“I think that’s why my songs have picked up traction, everyone is stuck at home, so they clicked with it,” Kamal tells me over Zoom from his neat and tidy bedroom, toiletries lined up on a shelf behind him and a microphone in the corner. It feels strange to be peering inside the personal space of a teenage boy, but thankfully there is not a dirty sock – or embarassing Star Wars duvet cover – in sight.
Kamal’s music is also heavily on trend: moody, downtempo, slow and addictive – the kind to listen to while looking out of the window as the rain falls, or sitting in bed with a broken heart. At times it’s like Billie Eilish, Post Malone and The Weeknd all rolled into one. Even Kamal’s song titles are Billie Eilish styled: capped down, with the words joined together in a jumble. It won’t be long now until one of his songs is synced on Love Island or on a binge-worthy Netflix show about teen angst, and duly goes viral.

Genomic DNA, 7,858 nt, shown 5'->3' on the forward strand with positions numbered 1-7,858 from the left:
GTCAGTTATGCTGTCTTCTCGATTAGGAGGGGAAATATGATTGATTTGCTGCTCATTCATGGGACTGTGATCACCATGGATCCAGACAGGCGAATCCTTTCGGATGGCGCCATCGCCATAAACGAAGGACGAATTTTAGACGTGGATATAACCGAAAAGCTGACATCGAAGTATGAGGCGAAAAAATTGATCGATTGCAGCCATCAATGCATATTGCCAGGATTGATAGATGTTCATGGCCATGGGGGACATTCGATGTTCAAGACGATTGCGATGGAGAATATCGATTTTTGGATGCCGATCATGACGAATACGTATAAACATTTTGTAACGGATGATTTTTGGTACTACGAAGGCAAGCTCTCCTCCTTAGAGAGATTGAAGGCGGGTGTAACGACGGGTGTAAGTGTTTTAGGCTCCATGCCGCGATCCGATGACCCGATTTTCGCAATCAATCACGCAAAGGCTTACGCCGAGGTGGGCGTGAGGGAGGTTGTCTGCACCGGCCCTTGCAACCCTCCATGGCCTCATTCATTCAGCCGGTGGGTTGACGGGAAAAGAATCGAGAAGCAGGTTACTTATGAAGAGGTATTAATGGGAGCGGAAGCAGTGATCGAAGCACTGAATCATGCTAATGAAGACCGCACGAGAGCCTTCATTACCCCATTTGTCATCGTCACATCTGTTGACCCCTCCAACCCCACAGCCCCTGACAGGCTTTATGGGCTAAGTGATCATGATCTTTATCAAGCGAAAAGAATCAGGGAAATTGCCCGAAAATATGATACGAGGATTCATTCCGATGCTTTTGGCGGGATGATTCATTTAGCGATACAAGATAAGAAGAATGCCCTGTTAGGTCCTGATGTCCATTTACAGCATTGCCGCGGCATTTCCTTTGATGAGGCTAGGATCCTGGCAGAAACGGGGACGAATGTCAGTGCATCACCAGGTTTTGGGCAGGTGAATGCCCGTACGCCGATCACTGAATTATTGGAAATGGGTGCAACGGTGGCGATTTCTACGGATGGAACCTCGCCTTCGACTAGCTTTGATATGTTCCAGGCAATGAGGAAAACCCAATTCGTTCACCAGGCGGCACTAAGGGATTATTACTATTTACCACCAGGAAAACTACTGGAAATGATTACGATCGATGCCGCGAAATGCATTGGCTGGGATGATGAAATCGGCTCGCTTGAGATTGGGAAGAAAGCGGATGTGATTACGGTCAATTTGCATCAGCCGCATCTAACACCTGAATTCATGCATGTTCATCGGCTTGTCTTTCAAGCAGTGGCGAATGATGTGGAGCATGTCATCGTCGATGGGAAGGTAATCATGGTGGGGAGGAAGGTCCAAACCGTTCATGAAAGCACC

Is it safe to assume, then, that he will no longer be going to university? Kamal chuckles in agreement, although, he says, his parents might have liked the safety net. A brainy family, Kamal’s mother works in publishing while his father writes for a policy tracker. They both encouraged his love of music growing up, paying for piano lessons up to grade eight.
But does Kamal feel daunted, forging out a career in music as we approach our ninth month in lockdown? “No, I’m just glad that I’m not getting distracted,” he says, telling me that to celebrate his 18th birthday he simply went and saw two friends in the park. “Socially distanced,” he adds, carefully.